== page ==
A small Canadian conference focused on library instruction has proven its worth once again.
A few highlights from WILU 2012…
- Michael Eisenberg delivered the keynote and made a number of good points, including:
- The importance of teaching students the research process, not just the tools. (I agree.)
- The greatness of Wikipedia; he encouraged us all to engage our students and ourselves with improving the content and quality of information found there. (I agree.)
- He suggested libraries function more like the Apple Store. (I’m not sure if I agree with having to wear a hokey branded t-shirt on the job.) Something that did resonate with me, however, was his suggestion that academic libraries shift their services throughout the term to meet changing user needs.
- Collaborations can be meaningful and effective ways to engage library users.
- McGill has librarians and graduate students working together to engage graduate student researchers in developing their skills through workshops shaped to their needs. (I definitely wish I had something like that in grad school.)
- A number of institutions in Alberta (including RDC) are engaged in developing a cross-institution information literacy assessment tool. I appreciate the huge amount of work that has gone into this and look forward to learning more about uses and results from this project down the road.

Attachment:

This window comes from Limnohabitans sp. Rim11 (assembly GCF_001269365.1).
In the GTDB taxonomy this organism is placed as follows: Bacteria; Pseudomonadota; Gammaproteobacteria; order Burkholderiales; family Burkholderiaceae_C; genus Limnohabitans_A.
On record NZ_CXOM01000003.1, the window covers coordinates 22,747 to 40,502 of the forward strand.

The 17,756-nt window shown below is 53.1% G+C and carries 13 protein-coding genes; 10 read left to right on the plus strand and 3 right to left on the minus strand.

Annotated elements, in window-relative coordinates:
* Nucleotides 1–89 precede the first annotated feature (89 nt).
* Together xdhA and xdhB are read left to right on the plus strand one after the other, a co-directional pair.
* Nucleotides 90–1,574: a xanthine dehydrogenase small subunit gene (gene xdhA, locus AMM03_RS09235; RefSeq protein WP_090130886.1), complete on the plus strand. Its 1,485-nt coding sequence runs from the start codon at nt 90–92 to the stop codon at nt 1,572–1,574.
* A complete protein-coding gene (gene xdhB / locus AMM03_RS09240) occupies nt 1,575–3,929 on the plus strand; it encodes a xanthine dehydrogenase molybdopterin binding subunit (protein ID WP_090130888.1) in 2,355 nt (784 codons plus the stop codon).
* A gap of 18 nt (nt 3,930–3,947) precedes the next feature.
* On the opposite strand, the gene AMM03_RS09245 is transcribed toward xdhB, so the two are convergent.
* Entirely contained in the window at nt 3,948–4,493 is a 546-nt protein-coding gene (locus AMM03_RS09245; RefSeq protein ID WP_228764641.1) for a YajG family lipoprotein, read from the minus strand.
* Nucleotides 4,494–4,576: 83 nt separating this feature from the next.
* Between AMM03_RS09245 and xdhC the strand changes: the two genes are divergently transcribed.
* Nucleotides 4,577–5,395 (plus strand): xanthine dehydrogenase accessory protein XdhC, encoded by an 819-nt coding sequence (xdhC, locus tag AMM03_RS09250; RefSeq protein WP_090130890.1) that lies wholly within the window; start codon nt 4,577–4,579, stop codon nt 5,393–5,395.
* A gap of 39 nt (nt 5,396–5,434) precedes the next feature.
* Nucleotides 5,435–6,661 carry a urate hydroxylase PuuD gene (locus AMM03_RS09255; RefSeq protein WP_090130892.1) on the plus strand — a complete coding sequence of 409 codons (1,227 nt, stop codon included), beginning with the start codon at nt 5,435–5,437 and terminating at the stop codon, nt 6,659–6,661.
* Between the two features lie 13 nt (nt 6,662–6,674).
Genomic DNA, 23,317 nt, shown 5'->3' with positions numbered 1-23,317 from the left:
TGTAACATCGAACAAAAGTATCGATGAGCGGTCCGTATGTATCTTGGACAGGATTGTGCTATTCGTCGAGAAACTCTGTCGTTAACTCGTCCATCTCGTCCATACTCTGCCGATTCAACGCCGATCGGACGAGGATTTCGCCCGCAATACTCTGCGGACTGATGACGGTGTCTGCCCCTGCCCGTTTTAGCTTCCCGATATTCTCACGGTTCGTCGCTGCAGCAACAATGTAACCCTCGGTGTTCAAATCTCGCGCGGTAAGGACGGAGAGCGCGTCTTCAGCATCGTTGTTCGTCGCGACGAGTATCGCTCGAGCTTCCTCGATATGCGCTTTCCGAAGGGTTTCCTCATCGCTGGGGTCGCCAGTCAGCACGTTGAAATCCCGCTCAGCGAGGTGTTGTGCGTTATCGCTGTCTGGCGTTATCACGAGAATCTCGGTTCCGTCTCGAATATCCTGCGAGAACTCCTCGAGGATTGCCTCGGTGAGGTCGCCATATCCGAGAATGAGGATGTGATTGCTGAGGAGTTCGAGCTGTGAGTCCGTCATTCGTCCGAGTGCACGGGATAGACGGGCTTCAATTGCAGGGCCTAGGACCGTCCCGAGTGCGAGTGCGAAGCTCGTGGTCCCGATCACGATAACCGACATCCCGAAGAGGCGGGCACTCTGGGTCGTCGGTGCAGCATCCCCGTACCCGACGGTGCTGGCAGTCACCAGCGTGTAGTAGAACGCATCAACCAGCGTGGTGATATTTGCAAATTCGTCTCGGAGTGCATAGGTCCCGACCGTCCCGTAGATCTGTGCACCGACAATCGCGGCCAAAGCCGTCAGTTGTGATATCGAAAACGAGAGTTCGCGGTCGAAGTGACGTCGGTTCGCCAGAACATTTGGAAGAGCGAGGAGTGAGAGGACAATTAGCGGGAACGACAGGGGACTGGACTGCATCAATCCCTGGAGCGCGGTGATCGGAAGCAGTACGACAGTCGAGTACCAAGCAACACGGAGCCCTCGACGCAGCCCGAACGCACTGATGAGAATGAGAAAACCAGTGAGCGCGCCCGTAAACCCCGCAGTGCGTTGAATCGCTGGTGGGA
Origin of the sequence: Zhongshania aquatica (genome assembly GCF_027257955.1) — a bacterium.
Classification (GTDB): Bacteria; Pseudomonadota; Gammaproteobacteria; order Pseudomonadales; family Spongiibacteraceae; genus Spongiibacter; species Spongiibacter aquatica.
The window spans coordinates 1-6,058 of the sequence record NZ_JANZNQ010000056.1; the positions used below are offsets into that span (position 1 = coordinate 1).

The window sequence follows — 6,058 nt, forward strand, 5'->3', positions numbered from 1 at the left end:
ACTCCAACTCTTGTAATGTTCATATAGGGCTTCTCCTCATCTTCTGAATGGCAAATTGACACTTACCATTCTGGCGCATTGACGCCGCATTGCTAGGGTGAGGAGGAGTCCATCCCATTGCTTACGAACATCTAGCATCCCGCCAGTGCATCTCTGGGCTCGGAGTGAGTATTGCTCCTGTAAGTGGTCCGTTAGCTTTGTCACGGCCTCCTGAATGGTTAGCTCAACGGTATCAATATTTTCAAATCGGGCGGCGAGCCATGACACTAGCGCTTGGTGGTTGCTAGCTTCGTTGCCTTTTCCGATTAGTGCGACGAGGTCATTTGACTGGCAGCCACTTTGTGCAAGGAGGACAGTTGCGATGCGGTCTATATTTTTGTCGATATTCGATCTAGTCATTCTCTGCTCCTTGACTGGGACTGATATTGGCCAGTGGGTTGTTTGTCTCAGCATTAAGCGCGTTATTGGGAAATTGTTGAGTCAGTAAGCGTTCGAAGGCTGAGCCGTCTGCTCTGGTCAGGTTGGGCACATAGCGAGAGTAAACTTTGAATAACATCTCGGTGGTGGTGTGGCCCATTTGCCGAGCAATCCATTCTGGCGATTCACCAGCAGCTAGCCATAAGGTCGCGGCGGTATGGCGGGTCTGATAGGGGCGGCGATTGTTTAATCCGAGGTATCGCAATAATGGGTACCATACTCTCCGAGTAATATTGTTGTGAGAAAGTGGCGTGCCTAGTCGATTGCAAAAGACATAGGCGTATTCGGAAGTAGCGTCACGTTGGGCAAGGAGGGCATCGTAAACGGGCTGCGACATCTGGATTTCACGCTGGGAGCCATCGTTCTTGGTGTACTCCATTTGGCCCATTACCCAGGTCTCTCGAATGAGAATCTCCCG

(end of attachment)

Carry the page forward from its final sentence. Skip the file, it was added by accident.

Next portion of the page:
- Having presented on our experiences at RDC organizing a “Human Learning library”, we’ve already heard from librarians elsewhere hoping to follow our lead and host their own event.
- MOOCs (Massive Open Online Courses) are likely to become a new focus of mine. But I am still letting the ideas percolate and process. Stay tuned…
- Adria Vasil provided a closing keynote on living a greener, healthier existence at home and in the workplace. I usually complain about keynotes that aren’t directly relevant to a conference, but this was simply a great, highly motivating talk. Check out her blog: http://www.ecoholic.ca/
- I love food. The folks at MacEwan did a wonderful job catering this event, complete with a mashed potato bar and ice cream bar at the opening reception. (Yum!) WILU also includes dine-arounds each year where participants have the opportunity to journey to local restaurants for an evening. I went to Khazana, a beautiful Indian restaurant in downtown Edmonton, with a dozen other conference attendees, and everyone left with very happy, very full tummies.
As for my own conference session on teaching students about open access and developing “open literacy” skills, the slides are available here.